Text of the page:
So…Will it ever ‘die’ seems like it would be tough and I would put my money on at least another 70 years.
Anywho… Start the retelling. That might help.with a benchmark
I don’t have the writing skills to do justice to the past era. Wish I did. I will say that pinball was way more social back then. Today we have podcasts, Twitch, tutorials, facebook, forums and games in our living rooms. All ways to interact with the hobby without actually coming face to face with another human.
Back then, you had to leave the house to interact with the hobby. Nobody had pins at home and playing the games was the only way to interact with the hobby. Arcades kept busy most days and every night back then. So even if you brought your own roll of quarters (don’t have to ask for change), chances were you were at least going to say hi to somebody. And because everyone there was in a good mood, you didn’t mind.
There were no tourneys back then. But there was chalk boards listing high scores with names behind the counter at arcades. That was the competition, other than with your buddies. You get your name up on that chalk board and people would notice. If you got your name up there for more than one game, you were god.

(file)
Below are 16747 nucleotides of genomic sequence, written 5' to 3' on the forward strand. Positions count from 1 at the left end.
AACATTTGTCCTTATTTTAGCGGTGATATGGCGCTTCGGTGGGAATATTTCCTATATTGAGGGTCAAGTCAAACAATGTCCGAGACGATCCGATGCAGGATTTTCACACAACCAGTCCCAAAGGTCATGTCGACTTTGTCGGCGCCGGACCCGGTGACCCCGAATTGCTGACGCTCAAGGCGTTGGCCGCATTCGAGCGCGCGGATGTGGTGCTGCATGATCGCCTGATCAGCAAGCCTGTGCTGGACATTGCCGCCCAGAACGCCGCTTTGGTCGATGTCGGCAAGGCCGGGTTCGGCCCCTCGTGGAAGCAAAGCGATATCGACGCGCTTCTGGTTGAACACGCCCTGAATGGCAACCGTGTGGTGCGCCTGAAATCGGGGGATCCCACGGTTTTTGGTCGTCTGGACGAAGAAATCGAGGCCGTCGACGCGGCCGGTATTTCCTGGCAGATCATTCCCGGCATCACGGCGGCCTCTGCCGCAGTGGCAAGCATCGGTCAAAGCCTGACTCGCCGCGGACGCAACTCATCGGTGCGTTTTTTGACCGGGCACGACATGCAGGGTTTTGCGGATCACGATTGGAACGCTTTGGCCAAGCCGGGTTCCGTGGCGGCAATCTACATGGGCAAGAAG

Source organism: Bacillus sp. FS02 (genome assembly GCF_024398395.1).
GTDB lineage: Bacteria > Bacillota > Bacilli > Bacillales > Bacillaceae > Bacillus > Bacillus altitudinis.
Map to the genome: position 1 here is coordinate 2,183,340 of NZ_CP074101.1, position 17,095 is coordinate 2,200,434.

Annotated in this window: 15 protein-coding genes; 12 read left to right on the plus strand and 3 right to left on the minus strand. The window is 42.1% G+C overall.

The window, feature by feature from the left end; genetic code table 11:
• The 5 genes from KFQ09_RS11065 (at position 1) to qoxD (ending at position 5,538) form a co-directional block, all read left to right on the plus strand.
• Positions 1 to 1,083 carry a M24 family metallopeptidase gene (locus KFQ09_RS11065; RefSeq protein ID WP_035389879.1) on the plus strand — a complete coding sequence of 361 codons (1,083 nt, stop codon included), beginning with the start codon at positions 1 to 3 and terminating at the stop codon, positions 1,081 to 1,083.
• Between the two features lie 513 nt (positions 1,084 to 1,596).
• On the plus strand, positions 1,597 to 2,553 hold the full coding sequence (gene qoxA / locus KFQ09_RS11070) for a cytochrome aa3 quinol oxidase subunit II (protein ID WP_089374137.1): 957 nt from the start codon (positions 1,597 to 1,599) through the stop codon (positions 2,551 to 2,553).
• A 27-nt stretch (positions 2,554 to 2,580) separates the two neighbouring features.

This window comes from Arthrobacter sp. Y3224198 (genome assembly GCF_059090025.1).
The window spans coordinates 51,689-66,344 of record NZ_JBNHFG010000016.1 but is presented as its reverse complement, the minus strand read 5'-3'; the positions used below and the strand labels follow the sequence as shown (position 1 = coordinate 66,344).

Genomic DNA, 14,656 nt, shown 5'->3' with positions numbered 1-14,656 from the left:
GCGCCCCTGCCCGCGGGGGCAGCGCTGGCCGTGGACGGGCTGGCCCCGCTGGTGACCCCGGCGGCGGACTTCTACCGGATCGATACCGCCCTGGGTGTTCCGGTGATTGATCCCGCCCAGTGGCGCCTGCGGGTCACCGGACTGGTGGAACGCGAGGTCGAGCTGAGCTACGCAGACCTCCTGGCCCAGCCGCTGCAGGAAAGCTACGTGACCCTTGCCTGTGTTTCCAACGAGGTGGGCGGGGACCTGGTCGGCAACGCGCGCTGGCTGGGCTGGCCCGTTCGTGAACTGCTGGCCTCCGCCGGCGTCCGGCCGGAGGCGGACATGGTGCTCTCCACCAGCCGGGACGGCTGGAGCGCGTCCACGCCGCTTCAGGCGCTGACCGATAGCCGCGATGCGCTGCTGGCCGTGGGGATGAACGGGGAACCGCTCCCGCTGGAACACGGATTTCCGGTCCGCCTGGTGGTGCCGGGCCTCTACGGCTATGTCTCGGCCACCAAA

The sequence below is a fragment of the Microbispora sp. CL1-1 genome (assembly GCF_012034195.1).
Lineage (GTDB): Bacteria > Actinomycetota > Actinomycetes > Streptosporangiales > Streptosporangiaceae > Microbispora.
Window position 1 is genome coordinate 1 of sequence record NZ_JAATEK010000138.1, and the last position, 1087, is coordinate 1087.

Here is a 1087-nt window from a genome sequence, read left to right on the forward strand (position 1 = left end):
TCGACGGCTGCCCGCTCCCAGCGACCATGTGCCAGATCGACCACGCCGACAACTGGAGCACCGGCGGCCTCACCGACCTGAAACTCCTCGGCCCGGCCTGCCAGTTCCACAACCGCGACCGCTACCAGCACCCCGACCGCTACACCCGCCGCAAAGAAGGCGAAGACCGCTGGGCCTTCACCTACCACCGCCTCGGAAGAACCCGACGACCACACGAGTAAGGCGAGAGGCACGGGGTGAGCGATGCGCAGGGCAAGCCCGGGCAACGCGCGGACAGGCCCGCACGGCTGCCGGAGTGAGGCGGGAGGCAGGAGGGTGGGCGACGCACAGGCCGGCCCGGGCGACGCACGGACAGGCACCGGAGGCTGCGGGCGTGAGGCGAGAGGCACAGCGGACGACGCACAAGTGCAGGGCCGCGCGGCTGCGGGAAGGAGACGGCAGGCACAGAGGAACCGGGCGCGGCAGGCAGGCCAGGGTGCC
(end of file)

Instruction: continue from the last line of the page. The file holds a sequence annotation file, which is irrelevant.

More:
Although there are areas of the hobby I don’t care for these days, I still want it to continue growing. We all should try to promote the hobby IMO. More people in the hobby = more fun. Simple as that.
I actually met @phishrace when I heard Metallica was released and the first one was at this bar in Oakland. I was not allowed to work b/c I wasn’t supposed to type on a computer b/c of an injury. The doctor didn’t say I couldn’t play pinball so I went over to Legionnaire (the aforementioned bar).
Three guys were already playing MET so I was kinda bummed b/c I wanted to play too but I waited for them to finish up and asked if I could hop in.
Phishrace was one of the guys - pretty good, but this other guy was even better and had a peculiar way of playing. he got a high score and didn’t put his name in so i was like WTF? Turns out later in our play he got a good GC and put in NES so I met Neil there too. Was super fun as Neil was playing just to figure out the game and gave us tips (always backhand the grave markers - safer) as he figured it out and we all had fun playing. Definitely I like location play the most - love the social aspect and while home games are usually in better shape, I feel like I would love to see location play keep growing (it is growing well here in the SF Bay Area fortunately).